Details for Kingdom Come Deliverance 2 Is Expected to Be Revealed on April 18

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Image: Warhorse Studios

Details for Kingdom Come Deliverance 2 are expected to be unveiled by Warhorse Studios a new game reveal happening next week. What started as a rumor has now been corroborated by multiple sources confirming the sequel to the 2018 breakout hit. News regarding the second game began spreading after Insider Gaming’s Tom Henderson posted that the game reveal on April 18 would in fact be for Kingdom Come Deliverance 2, a still unconfirmed title, and the same was reported by another known gaming industry leaker, Billbil-kun. Lastly, Gematsu has confirmed via its sources that a promotional video for the game was shot last week in the Czech Republic.

From punishing PCs to a smooth ride on the Nintendo Switch

Details for Kingdom Come Deliverance 2 are otherwise scarce beyond other rumors and one such detail relates to what game engine it will be using. The first game used Crytek’s CryEngine 3 and much like Crysis, it was able to punish even the most powerful GPUs for years after its release. Crytek’s engine has been updated throughout the years to incorporate modern features but still holds a minority share in the gaming industry compared to the likes of Unreal Engine 5 so there’s a small chance the developers may have switched to UE5 just as some other studios have done. However, that bit of speculation should be taken with a grain of salt since Crytek may recognize the benefits of helping to support Warhorse Studios with its ventures as Crytek continues to work on a fourth Crysis game. From licensing revenue to R&D in testing new features there’s much to be gained in having another franchise show off its engine.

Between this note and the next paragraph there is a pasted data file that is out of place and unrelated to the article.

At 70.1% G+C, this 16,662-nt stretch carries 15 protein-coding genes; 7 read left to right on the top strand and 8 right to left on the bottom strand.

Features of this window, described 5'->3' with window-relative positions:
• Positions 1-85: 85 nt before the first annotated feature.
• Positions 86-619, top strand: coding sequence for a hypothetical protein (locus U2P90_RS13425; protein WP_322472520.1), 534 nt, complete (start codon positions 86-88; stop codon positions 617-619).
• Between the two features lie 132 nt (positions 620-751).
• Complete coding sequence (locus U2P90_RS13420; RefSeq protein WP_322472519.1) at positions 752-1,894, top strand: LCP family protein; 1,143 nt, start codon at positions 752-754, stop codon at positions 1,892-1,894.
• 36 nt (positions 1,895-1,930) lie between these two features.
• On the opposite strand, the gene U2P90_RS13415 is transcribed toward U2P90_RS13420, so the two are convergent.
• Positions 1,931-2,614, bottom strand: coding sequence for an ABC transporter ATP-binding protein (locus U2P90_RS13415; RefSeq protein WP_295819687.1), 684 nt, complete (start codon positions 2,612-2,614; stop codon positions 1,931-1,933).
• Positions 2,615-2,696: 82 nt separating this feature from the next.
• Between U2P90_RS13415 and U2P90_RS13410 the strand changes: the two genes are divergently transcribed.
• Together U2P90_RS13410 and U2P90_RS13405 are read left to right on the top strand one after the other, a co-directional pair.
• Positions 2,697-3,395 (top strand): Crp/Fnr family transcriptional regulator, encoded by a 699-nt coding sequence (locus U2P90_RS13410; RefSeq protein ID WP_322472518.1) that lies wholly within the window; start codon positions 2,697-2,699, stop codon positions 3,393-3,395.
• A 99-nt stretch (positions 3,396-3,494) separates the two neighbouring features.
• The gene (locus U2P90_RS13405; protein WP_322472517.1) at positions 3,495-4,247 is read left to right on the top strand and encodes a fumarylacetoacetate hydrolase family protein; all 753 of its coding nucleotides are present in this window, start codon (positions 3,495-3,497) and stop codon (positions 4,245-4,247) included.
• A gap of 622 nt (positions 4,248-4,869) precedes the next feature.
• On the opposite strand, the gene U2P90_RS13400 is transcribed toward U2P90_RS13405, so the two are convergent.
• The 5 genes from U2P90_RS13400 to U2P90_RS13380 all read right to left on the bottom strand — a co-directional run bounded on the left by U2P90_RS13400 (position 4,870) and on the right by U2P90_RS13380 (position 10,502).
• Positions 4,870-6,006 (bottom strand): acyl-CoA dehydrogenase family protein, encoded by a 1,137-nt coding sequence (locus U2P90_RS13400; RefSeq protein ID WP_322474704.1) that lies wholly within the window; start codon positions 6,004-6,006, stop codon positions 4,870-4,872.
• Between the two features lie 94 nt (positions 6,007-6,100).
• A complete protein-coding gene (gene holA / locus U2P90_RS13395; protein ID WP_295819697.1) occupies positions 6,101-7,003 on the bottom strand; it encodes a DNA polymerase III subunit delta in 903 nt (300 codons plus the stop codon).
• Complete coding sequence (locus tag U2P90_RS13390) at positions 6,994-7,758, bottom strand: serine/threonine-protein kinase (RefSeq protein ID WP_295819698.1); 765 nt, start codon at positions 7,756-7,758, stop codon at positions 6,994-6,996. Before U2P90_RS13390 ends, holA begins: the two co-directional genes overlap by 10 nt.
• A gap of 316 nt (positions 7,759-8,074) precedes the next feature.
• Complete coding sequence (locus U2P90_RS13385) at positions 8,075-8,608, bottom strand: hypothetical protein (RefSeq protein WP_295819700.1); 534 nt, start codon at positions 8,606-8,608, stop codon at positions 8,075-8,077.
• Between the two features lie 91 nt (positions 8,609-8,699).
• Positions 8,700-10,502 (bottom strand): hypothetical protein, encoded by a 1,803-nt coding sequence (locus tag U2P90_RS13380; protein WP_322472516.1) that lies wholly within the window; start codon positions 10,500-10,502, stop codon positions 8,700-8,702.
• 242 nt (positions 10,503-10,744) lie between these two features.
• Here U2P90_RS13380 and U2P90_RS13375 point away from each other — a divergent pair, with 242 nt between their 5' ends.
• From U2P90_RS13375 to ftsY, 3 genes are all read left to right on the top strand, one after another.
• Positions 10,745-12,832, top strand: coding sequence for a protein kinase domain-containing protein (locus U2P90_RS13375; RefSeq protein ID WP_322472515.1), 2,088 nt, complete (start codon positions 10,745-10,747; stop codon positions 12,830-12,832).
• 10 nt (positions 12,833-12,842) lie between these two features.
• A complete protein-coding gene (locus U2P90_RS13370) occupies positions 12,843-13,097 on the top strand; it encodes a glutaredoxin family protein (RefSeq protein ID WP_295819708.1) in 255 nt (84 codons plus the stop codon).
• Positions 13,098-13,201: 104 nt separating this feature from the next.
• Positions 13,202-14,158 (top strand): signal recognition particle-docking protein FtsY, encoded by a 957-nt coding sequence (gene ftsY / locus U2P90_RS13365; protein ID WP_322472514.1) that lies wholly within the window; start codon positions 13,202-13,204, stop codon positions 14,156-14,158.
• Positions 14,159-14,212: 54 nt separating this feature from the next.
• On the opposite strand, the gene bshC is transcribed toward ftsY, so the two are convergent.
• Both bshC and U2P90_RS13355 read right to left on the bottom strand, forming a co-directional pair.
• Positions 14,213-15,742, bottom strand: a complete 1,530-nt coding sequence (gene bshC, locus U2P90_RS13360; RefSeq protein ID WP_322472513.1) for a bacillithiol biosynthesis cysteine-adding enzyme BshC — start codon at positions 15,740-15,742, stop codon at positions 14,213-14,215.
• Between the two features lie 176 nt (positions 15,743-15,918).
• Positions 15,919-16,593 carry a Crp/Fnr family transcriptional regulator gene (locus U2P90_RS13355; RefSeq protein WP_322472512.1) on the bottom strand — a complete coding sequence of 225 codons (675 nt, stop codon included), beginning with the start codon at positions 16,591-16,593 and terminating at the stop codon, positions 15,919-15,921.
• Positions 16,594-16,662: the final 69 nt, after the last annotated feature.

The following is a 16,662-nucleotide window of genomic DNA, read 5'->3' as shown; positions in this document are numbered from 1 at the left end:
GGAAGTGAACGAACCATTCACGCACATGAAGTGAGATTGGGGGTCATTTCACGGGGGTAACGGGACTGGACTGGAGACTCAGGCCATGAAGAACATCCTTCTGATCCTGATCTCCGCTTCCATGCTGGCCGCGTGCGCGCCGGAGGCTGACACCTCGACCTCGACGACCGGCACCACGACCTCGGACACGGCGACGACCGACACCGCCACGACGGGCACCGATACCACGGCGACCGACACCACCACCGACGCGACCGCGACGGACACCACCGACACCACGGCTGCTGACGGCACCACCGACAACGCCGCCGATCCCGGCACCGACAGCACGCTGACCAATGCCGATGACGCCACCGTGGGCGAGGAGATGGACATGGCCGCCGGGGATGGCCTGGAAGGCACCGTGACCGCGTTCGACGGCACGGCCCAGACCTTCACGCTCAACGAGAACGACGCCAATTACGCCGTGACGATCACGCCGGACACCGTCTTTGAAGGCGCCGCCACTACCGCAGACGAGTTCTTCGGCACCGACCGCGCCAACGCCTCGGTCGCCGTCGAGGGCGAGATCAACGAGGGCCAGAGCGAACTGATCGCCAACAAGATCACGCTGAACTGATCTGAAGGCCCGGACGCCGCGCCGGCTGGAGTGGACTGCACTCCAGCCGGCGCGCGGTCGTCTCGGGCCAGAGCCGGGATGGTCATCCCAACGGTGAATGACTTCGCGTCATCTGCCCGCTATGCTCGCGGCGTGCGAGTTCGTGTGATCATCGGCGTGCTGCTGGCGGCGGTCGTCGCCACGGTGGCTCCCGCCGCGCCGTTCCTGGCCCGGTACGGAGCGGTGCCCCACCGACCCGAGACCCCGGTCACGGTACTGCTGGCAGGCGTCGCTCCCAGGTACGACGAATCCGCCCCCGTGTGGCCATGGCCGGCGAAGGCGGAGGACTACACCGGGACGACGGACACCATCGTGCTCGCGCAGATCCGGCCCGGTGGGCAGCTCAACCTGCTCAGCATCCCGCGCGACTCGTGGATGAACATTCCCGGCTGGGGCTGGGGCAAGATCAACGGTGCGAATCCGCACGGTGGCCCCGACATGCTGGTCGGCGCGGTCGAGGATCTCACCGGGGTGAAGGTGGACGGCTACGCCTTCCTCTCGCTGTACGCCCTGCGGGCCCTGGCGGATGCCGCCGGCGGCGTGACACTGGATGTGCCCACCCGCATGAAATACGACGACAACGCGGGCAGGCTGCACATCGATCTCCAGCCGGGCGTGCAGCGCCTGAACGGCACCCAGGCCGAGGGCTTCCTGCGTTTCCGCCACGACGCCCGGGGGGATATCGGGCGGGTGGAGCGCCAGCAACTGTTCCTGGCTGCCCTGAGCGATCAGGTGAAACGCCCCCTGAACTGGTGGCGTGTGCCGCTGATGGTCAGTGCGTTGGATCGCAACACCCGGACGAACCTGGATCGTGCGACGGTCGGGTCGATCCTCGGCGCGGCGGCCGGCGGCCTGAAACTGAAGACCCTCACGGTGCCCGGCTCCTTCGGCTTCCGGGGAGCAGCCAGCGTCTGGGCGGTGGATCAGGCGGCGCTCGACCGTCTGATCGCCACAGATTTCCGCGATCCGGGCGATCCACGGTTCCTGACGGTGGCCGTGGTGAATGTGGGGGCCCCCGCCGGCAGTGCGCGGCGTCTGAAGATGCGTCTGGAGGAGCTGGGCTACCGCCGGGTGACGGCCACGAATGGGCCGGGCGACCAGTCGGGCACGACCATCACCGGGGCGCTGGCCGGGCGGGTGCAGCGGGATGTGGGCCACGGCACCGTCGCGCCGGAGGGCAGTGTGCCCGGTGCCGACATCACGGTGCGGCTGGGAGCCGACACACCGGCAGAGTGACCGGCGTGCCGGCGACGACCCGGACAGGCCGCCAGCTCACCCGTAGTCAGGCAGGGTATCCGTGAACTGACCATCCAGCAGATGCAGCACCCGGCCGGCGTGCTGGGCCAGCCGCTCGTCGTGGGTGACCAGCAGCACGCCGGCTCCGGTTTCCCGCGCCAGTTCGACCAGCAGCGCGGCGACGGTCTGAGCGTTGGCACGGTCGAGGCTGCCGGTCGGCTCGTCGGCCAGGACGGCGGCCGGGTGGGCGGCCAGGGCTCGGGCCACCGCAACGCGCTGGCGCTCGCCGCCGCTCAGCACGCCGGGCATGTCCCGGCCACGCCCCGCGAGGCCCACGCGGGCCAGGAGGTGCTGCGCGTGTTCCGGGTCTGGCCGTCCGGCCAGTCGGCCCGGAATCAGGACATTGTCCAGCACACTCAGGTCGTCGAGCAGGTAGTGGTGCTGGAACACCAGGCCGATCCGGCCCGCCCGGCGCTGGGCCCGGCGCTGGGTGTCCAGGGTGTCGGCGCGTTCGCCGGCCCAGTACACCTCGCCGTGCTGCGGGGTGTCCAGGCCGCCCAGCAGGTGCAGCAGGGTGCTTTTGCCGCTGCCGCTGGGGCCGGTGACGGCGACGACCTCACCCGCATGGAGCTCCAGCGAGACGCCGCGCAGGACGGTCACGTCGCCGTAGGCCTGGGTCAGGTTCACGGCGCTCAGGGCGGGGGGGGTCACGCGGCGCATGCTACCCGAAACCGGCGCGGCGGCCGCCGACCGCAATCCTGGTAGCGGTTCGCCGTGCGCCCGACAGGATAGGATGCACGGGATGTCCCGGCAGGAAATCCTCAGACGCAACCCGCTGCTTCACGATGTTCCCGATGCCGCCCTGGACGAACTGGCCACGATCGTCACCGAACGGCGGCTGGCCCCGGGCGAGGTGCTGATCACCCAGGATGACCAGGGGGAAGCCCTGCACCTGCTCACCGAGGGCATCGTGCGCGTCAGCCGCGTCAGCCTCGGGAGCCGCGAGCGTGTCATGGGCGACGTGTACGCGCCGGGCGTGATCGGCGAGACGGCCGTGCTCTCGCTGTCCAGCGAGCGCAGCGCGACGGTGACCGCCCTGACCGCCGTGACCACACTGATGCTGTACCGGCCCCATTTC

Now while the first game did launch in a buggy state on PC Warhorse Studios pushed out many updates to address most of them but its visuals remained very taxing for those wanting to play it at 4K. The medieval RPG game had been released on Xbox One and PlayStation 4 where load times could be nearly three minutes and was locked at 30 FPS. Very recently Saber Interactive managed to port it over to the Nintendo Switch and surprisingly, has made improvements even with the more limited hardware of Nintendo’s 2017 mobile gaming console.

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Peter Brosdahl
As a child of the 70’s I was part of the many who became enthralled by the video arcade invasion of the 1980’s. Saving money from various odd jobs I purchased my first computer from a friend of my dad, a used Atari 400, around 1982. Eventually it would end up being a lifelong passion of upgrading and modifying equipment that, of course, led into a career in IT support.

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